Growth is the work of childhood. Poor growth may be an indicator of an underlying problem and should be investigated and the cause treated as soon as possible. There are many causes of poor growth, some permanent and others transient. Short stature out of keeping with that of the family, or where a child fails to grow along their growth percentile when plotted on a growth chart warrants further investigation.
A child’s estimated final height can be gauged from their parent’s heights. To calculate this mid-parental height (MPH) add the father’s height in centimeters to the mother’s height in centimeters and divide by 2 to get the average. To calculate the MPH for male children add 6.5cm and for female children subtract 6.5cm from the average of the parent’s heights.
The most common cause of poor growth is genetic short stature usually one or both parents are short. Constitutional delay in growth is the second most common cause. These are typical “late bloomers” who will show some degree of catch-up growth during puberty. However if growth or stature is a concern it is best to investigate well before puberty rather than waiting for the pubertal growth spurt that may well not arrive or be inadequate to achieve normal catch-up growth.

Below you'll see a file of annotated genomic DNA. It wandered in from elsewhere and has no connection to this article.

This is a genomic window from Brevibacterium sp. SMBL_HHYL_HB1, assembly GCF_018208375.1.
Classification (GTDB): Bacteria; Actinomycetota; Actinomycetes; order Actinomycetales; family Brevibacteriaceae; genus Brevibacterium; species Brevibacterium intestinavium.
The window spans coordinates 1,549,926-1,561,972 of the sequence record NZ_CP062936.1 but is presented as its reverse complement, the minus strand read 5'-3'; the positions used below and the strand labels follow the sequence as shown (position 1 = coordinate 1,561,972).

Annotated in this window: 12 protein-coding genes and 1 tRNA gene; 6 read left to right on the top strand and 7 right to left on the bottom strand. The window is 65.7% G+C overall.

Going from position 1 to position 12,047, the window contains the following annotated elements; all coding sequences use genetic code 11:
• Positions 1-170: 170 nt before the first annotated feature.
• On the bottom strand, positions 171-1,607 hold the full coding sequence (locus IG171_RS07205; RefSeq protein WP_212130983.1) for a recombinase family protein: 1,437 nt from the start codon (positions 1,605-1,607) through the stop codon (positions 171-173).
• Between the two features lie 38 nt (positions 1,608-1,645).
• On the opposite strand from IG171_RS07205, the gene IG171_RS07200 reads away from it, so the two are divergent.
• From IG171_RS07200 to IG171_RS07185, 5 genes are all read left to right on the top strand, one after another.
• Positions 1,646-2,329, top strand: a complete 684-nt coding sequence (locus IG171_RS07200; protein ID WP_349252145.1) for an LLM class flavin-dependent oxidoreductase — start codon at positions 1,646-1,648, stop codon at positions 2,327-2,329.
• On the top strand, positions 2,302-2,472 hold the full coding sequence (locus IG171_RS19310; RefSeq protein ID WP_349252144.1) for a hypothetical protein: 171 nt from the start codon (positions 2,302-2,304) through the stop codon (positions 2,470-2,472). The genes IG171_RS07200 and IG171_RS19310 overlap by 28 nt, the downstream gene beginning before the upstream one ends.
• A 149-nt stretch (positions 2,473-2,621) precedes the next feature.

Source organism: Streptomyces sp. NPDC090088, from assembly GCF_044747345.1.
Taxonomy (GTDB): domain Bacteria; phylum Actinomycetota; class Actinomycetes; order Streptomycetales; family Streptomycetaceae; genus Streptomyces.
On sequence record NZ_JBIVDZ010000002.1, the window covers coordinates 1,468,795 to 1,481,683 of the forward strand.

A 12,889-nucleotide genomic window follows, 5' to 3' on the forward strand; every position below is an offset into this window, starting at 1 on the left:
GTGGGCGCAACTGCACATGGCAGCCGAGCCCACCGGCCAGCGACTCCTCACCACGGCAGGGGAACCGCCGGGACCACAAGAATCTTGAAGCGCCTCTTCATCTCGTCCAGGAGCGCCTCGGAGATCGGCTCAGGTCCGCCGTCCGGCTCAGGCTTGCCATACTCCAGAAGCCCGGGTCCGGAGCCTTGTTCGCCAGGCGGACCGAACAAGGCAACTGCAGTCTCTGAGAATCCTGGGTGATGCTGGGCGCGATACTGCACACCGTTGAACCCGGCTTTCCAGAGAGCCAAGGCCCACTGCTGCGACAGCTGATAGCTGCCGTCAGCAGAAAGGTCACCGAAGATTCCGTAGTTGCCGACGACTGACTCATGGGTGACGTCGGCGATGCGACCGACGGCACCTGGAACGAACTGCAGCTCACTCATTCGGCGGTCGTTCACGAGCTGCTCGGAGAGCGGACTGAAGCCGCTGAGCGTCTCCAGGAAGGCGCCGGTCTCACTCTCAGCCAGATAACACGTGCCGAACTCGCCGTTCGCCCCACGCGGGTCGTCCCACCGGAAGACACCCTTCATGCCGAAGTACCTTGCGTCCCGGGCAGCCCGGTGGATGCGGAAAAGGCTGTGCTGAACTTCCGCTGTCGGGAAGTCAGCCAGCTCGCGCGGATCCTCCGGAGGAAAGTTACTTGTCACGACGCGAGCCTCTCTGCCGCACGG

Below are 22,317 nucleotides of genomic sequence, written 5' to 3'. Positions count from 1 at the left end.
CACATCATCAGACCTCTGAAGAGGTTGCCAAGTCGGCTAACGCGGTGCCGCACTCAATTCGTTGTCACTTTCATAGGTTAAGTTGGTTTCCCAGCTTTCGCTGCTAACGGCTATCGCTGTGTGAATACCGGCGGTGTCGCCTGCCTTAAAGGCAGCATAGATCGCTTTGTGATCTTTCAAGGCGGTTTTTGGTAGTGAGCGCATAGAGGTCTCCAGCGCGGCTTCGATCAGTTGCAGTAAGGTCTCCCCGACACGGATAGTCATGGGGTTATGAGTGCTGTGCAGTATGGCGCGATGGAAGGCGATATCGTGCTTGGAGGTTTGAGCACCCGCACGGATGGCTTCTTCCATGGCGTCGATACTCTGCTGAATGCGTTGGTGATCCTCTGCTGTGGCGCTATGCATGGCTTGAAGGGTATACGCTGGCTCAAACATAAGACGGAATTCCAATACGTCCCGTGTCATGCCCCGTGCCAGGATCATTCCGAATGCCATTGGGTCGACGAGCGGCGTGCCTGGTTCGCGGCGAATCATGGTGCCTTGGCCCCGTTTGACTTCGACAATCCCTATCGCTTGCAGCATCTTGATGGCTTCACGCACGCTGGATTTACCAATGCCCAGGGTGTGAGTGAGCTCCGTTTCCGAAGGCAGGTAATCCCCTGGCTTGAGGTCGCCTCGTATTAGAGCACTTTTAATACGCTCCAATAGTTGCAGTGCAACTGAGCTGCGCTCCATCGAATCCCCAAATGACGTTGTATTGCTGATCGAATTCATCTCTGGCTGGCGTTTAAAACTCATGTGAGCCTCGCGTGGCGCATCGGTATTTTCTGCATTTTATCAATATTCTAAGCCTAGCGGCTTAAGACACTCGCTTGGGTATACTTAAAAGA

Growth hormone may be required in some children to achieve a height within the adult normal range, and is given by daily injection. Because of the expense of growth hormone a thorough evaluation by a paediatric endocrinologist is required before growth hormone can be recommended and therapy is often carried out by or under the supervision of such a specialist. The most commonly prescribed growth hormones are Norditropin Nordilet and Humatrope.
The rule of thumb is that the earlier growth concerns are tackled the better the outcome.
Tall stature or excessive growth may also be an indicator of an underlying disorder and warrants investigation. Sometimes growth attenuation therapies are required to limit final height in both boys and more commonly in girls.
The earlier growth disorders are detected and therapies instituted, the better the outcome. A common pitfall is to wait for a pubertal growth spurt that does not occur.